So, to continue this wonderful, once-in-a-lifetime experience, we left at where the most annoying and unforgettable person steps through the small, red door of the house.
Three people walked into the house, Faisal’s two brothers and his dad. The first one was Umar bhai, a person who immediately resembled an educated student, even like a professor. He later proved my assumptions right, even though he has a great humorous side as well. Umar resembled Faisal in many ways, except he was skinner, since poor Faisal gained a bit of weight during his trip to the USA. 😛 Umar was also a bit taller, and his hair was as curly as his brothers. He even had a nice, rugged beard! The person following Umar into the house was an older version of Faisal, his dad. I finally found where Faisal and Umar got their curly hair from: Even though he had only half of his hair left, there was a still recognizable curliness in his old, white hair. To be honest, at first sight, he resembled Don of the underworld, which his youngest son apparently was–Azeem. As they always say, save the best for last. That was the complete opposite for Azeem.
(Azeem deserves his own paragraph)
The last person following Uncle (I’ll mention him as Uncle from now on) was, unfortunately, Azeem. What a strange little boy. At first glance, I immediately knew he would be different from his brothers. Again, my assumption came out right later. Azeem was a few inches taller than me. He had a crazy-looking hairstyle, and he had no beard. He was a bit fat but apparently it’s just all muscle (*cough*). I had spoken to Azeem a few times before coming to Holland, and he didn’t seem like the person who I spoke to on the internet. Instead of expecting a shy boy, he was the complete anithesis of what I expected. He was outgoing, funny, and indiscriminate. As as he saw me, we hugged and met each other. The rest of our journey of getting to know Azeem goes throughout the week. I also discovered he’s a huge Bollywood fan as I am. Finally, someone in the family who appreciates some Indian culture 😛 To sum it all up, Azeem was one of those people who you couldn’t live without and you couldn’t live with. It was perfect. 🙂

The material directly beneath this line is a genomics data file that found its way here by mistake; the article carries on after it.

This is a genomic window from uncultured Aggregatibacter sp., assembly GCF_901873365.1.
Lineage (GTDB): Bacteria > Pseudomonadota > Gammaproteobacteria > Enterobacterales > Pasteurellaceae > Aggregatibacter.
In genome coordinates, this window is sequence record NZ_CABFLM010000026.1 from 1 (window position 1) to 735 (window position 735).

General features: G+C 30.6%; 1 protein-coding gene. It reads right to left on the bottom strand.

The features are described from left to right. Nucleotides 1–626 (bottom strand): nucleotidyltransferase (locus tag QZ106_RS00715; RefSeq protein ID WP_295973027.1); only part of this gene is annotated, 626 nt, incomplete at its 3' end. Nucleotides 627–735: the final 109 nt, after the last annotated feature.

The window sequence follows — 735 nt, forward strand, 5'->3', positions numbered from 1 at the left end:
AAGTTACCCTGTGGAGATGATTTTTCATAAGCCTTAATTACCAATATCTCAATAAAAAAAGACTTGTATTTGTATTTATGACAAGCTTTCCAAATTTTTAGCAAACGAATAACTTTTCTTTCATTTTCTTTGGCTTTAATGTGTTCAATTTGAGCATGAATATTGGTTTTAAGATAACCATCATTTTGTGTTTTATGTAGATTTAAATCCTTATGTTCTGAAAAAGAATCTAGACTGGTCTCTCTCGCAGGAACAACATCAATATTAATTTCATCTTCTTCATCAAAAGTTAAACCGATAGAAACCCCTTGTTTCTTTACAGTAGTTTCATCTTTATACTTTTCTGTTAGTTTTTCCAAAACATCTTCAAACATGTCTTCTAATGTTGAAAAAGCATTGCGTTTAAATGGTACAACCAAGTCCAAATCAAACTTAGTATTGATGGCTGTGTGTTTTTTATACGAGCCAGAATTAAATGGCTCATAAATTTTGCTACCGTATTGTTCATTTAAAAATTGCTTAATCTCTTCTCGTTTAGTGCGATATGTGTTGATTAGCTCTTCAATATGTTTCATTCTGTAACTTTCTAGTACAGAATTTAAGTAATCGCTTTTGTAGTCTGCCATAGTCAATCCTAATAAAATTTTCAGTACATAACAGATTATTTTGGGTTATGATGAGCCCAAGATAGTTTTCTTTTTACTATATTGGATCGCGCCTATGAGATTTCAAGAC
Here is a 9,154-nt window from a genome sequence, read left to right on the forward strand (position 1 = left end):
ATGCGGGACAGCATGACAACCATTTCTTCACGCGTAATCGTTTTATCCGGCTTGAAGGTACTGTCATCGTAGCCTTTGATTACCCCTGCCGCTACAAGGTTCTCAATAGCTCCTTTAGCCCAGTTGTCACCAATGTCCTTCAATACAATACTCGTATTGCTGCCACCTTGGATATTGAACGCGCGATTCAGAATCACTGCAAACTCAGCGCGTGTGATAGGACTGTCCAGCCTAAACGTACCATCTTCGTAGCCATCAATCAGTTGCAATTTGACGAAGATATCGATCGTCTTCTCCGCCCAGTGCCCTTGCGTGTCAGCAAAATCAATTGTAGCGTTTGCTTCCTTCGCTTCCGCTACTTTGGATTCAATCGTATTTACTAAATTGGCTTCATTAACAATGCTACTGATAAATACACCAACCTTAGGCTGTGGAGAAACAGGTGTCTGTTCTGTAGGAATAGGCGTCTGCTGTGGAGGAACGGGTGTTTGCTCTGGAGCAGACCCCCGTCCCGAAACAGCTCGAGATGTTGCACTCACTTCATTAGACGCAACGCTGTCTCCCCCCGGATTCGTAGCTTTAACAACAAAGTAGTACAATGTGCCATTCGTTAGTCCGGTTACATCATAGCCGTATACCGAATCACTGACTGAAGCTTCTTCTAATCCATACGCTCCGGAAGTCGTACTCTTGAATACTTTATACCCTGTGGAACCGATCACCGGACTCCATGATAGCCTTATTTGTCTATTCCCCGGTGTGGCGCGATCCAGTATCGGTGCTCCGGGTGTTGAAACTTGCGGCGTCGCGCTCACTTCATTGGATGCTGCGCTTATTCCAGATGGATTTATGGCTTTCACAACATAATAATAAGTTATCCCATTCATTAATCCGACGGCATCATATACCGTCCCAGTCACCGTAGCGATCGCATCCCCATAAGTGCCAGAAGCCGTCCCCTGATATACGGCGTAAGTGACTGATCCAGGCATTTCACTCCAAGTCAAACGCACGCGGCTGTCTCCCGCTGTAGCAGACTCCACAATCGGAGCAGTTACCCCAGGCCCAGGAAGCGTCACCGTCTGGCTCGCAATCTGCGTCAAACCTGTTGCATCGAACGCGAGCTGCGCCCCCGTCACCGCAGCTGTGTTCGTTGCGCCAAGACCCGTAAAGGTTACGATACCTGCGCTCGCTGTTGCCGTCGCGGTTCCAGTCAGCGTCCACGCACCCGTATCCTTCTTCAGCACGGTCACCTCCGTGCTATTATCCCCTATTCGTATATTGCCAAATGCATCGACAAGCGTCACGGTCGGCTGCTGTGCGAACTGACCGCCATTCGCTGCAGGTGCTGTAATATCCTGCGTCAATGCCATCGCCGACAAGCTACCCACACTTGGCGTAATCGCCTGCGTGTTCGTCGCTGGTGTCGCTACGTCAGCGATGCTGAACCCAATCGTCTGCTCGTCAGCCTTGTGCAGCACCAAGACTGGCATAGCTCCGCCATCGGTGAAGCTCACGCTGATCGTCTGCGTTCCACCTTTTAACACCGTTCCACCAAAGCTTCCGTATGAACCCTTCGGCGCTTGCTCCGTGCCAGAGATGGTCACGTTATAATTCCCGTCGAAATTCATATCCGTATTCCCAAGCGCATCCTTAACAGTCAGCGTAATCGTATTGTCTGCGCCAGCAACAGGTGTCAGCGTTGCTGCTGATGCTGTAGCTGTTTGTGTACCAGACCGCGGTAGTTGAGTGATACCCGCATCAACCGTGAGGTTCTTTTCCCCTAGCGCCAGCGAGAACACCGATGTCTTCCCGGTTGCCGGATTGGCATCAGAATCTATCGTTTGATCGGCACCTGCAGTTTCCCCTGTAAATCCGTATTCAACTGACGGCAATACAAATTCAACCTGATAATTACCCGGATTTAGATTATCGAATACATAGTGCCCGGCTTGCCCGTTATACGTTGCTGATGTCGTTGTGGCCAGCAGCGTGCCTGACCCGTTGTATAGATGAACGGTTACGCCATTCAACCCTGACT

As soon as we all met, Goodie pupoh immediately made us some nice, lucious chicken rice, MMMM my favorite! I guessed that my mom told her before we came, or she just had amazing psychic powers, and she read my mind. The rice was leccar (which means delicious in Dutch). Once we filled our stomachs, we went and sat down. We caught up with some old memories, and we just discussed general things.
After a few hours of that, we took a quick tour of their house, which was three stories! I found out that we would be sleeping upstairs in Umar’s room. It was a comfortable room, with enough space to fit all of us. Umar’s room had a computer, a lot of books, as well as the picture of the Shaikh, who, apparently, always watches us… creepy! Then, Assad came over, one of Azeem’s friends. I found out that he was my dad’s friend’s son; he was a pretty chill-out guy. He was nice. It wasn’t what I was expecting from one of Azeem’s friends. 😛
Moreover, night seemed to wash over Holland in an instant. By the time we knew it, the owls started hooting. To be honest, I was getting pretty tired. It was a long plane ride, and I only slept for 2 hours on the plane. I needed to catch my 40 winks. Unfortunately, we couldn’t sleep yet: The last day for Anny bhaji’s wedding was tomorrow, and we couldn’t sleep, or we would have been tired tomorrow as well. This, as Faisal so kindly told us, was called jet lag, which is a biological clock inside your body. Ours hadn’t adjusted yet. So, we agreed to play Monopoly. It wasn’t a bad game, even though Azeem secretly cheated!
Finally, it was getting late, and Goodie pupoh forced us to go to bed. I didn’t complain. 😛 I was tired!
Before I went to sleep, the last thought that zoomed into my mind was the fact that I was glad I was here, then I slowly drifted into pleasant dreams, not knowing that the rest of my days in Holland would be one of the best days of my life.
To be continued…